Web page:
The Spanish Inquisition is in full force, with life becoming more difficult for those not of the Catholic faith. Basseva, her sister, father, and the rest of her loved ones are a proud Jewish family, trying their best to live their life and hold on to their faith. Everything is going well until the Edict of Expulsion was signed into law.
Expulsion: A Novel of the Spanish Inquisition tells the tale of a Jewish family who grapple with converting to Catholicism. They are initially resistant, but when a loved one’s life is at risk, what choice do you have?
Author Sherry V. Ostroff has delivered a gut-wrenching look into the horrors that took place during the Spanish Inquisition. While this is a mostly fictional account, the author gives readers a peak into this turbulent moment in history. By focusing on Basseva and her immediate family, rather than the historical event, readers get an intimate look at what it may have been like for those actually experiencing such tragedy.
The novel starts with the mention of a woman’s scream, so you are on the edge of your seat from the very beginning. When the story shifts into what seems more like a domestic tale, it feels like the worst is over. By focusing on Basseva’s upcoming wedding to Samuel and the rest of her family, the reader is lulled into a sense of relief, until Basseva is taken by the Inquisition. This reveals a larger plot that had been brewing behind the scenes all along.
Expulsion: A Novel of the Spanish Inquisition is a riveting period piece that details the horrors of the Spanish Inquisition through a personal lens. If you’re a reader who enjoys well researched historical fiction novels then you’ll certainly enjoy Sherry V. Ostroff’s novel. But even if historical fiction isn’t your forte, you’ll easily find yourself drawn in by the compelling characters and their emotionally-resonant journeys. Expulsion is a spellbinding and sophisticated novel that is emotional, dramatic, and entertaining.
Pages: 273 | ASIN: B0B4VKPR8P
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Daria’s Secrets by Jeff Ingber tells the story of Daria Abramson, a young girl living a carefree life in Kalisz, Poland, until the war broke out. Then, one summer day, they were all marched out of the ghetto, and she was forcefully separated from her family and taken as a seamstress. Later, she would find out that her loving parents and sister were taken to Chelmno, a killing camp. Now, nearly half a century later, Daria is experiencing nightmares from her past and is trying to heal from the past traumas. Hence, she goes to see doctor Metzger, a therapist who guides her toward healing her past and making a beautiful life for herself. Alongside Metzger, Daria is loved and supported by her daughter Karen, her best friend Ruth, and the visions of Peter, her dead husband, and Chaim Rumkowski, someone who history and Daria remember very differently.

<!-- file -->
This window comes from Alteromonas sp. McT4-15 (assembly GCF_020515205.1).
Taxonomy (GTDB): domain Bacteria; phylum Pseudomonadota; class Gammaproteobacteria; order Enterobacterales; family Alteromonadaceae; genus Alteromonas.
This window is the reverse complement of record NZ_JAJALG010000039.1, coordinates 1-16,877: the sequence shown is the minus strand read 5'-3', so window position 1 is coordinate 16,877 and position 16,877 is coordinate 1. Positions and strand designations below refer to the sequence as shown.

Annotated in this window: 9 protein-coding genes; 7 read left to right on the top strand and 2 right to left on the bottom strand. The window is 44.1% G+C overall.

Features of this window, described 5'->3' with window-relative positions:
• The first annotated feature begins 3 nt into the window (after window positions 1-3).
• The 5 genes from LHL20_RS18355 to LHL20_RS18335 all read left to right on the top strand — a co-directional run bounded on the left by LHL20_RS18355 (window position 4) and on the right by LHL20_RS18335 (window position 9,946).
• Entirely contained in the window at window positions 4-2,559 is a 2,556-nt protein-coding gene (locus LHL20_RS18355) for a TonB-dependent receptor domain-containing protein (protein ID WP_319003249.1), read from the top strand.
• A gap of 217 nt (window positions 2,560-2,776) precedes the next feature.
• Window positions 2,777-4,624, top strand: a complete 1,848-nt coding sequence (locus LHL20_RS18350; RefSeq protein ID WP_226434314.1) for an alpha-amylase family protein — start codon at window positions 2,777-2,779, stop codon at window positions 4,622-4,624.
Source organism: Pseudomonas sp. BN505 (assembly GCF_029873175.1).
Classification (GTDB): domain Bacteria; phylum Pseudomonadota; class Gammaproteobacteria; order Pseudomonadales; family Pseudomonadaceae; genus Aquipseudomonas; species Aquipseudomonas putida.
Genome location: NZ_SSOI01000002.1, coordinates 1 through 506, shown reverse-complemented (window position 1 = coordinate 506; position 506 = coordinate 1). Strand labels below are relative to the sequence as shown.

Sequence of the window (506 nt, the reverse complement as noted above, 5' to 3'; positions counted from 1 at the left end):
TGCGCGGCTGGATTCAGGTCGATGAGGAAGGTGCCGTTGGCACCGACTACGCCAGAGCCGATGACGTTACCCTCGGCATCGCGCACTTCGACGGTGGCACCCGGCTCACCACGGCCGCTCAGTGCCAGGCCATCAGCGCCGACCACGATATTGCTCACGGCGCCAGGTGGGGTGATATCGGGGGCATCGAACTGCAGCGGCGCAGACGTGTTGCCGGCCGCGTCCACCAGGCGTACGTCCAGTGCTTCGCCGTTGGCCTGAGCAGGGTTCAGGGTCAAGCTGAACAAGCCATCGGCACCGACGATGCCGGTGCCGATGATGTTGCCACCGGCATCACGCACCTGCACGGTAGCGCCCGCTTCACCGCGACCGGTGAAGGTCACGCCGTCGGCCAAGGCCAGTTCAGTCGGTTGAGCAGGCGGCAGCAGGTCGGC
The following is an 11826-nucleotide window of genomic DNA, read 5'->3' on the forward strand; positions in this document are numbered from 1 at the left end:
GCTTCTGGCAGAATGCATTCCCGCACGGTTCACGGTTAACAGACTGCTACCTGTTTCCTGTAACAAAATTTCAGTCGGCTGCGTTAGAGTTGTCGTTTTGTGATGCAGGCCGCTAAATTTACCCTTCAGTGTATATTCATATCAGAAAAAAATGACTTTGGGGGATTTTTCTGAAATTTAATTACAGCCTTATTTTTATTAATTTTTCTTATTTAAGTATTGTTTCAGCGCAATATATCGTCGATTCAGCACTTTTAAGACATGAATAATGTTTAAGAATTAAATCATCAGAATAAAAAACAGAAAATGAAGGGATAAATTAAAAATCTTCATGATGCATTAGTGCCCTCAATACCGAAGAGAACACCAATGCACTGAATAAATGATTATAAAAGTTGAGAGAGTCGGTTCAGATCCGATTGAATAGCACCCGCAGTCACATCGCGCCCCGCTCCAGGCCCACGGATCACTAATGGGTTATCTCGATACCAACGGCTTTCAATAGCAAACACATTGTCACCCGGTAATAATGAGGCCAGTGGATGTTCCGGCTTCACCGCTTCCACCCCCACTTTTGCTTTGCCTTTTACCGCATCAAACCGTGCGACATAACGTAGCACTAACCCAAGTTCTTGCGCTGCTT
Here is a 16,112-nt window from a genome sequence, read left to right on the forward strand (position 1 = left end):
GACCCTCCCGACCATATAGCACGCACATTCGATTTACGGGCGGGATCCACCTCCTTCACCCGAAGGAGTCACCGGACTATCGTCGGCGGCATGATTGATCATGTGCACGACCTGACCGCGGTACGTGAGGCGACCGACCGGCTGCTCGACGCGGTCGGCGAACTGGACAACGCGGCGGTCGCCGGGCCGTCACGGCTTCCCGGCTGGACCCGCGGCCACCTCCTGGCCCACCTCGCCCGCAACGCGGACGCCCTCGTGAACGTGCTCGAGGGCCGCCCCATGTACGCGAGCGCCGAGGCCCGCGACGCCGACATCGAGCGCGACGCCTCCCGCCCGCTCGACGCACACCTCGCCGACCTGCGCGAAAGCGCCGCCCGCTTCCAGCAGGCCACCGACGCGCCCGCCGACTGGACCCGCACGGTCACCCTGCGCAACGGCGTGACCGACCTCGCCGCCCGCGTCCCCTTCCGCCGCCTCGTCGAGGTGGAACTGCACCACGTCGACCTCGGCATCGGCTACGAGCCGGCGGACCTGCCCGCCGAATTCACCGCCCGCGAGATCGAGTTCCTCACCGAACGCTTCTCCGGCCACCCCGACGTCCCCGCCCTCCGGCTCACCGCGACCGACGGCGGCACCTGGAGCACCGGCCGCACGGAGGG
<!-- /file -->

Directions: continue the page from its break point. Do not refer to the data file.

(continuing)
Ingber writes in an effortlessly beautiful tone with vivid imagery and creates details that lead the reader on a remarkable emotional and visual journey. As we travel throughout the pages of this book, it feels like we are embodying Daria and feeling everything she is feeling. Ingber manages to keep his narrative straightforward while filled with the most beautiful stylistic figures in a way that touches and lures the reader in and leaves us wanting more.